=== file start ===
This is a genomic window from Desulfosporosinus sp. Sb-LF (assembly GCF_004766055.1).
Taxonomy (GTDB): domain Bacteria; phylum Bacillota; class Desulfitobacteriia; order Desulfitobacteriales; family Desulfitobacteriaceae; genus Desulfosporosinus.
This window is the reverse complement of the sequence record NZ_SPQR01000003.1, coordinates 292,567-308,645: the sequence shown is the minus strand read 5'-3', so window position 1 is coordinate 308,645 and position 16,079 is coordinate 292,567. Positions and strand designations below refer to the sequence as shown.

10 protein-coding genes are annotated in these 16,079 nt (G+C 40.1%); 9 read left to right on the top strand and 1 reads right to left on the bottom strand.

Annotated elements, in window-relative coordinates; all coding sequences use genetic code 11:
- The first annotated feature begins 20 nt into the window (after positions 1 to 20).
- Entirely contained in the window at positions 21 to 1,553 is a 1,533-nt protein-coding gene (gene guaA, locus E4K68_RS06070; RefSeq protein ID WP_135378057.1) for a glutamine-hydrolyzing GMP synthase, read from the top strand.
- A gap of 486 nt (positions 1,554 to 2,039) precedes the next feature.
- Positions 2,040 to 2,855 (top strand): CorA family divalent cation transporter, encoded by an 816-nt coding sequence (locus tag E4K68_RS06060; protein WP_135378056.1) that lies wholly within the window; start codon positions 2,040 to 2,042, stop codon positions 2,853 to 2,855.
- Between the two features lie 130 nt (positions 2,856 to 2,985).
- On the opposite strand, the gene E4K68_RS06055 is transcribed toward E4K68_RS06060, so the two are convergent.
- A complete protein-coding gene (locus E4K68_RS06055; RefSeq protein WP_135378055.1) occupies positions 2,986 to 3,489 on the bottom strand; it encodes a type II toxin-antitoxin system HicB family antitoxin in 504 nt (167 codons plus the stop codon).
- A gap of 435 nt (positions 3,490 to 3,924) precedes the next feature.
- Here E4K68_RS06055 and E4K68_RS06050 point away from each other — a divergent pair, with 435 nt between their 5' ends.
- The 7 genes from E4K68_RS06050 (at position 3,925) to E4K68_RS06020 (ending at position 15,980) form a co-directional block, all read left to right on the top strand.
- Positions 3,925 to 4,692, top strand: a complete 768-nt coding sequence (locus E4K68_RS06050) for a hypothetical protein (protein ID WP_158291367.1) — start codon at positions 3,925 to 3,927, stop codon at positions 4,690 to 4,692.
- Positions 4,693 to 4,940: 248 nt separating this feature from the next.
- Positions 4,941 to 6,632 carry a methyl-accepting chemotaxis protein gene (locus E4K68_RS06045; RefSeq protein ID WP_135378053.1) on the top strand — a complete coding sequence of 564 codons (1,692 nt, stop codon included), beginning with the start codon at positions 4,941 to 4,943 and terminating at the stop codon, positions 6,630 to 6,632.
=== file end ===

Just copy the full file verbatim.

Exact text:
This is a genomic window from Desulfosporosinus sp. Sb-LF (assembly GCF_004766055.1).
Taxonomy (GTDB): domain Bacteria; phylum Bacillota; class Desulfitobacteriia; order Desulfitobacteriales; family Desulfitobacteriaceae; genus Desulfosporosinus.
This window is the reverse complement of the sequence record NZ_SPQR01000003.1, coordinates 292,567-308,645: the sequence shown is the minus strand read 5'-3', so window position 1 is coordinate 308,645 and position 16,079 is coordinate 292,567. Positions and strand designations below refer to the sequence as shown.

10 protein-coding genes are annotated in these 16,079 nt (G+C 40.1%); 9 read left to right on the top strand and 1 reads right to left on the bottom strand.

Annotated elements, in window-relative coordinates; all coding sequences use genetic code 11:
- The first annotated feature begins 20 nt into the window (after positions 1 to 20).
- Entirely contained in the window at positions 21 to 1,553 is a 1,533-nt protein-coding gene (gene guaA, locus E4K68_RS06070; RefSeq protein ID WP_135378057.1) for a glutamine-hydrolyzing GMP synthase, read from the top strand.
- A gap of 486 nt (positions 1,554 to 2,039) precedes the next feature.
- Positions 2,040 to 2,855 (top strand): CorA family divalent cation transporter, encoded by an 816-nt coding sequence (locus tag E4K68_RS06060; protein WP_135378056.1) that lies wholly within the window; start codon positions 2,040 to 2,042, stop codon positions 2,853 to 2,855.
- Between the two features lie 130 nt (positions 2,856 to 2,985).
- On the opposite strand, the gene E4K68_RS06055 is transcribed toward E4K68_RS06060, so the two are convergent.
- A complete protein-coding gene (locus E4K68_RS06055; RefSeq protein WP_135378055.1) occupies positions 2,986 to 3,489 on the bottom strand; it encodes a type II toxin-antitoxin system HicB family antitoxin in 504 nt (167 codons plus the stop codon).
- A gap of 435 nt (positions 3,490 to 3,924) precedes the next feature.
- Here E4K68_RS06055 and E4K68_RS06050 point away from each other — a divergent pair, with 435 nt between their 5' ends.
- The 7 genes from E4K68_RS06050 (at position 3,925) to E4K68_RS06020 (ending at position 15,980) form a co-directional block, all read left to right on the top strand.
- Positions 3,925 to 4,692, top strand: a complete 768-nt coding sequence (locus E4K68_RS06050) for a hypothetical protein (protein ID WP_158291367.1) — start codon at positions 3,925 to 3,927, stop codon at positions 4,690 to 4,692.
- Positions 4,693 to 4,940: 248 nt separating this feature from the next.
- Positions 4,941 to 6,632 carry a methyl-accepting chemotaxis protein gene (locus E4K68_RS06045; RefSeq protein ID WP_135378053.1) on the top strand — a complete coding sequence of 564 codons (1,692 nt, stop codon included), beginning with the start codon at positions 4,941 to 4,943 and terminating at the stop codon, positions 6,630 to 6,632.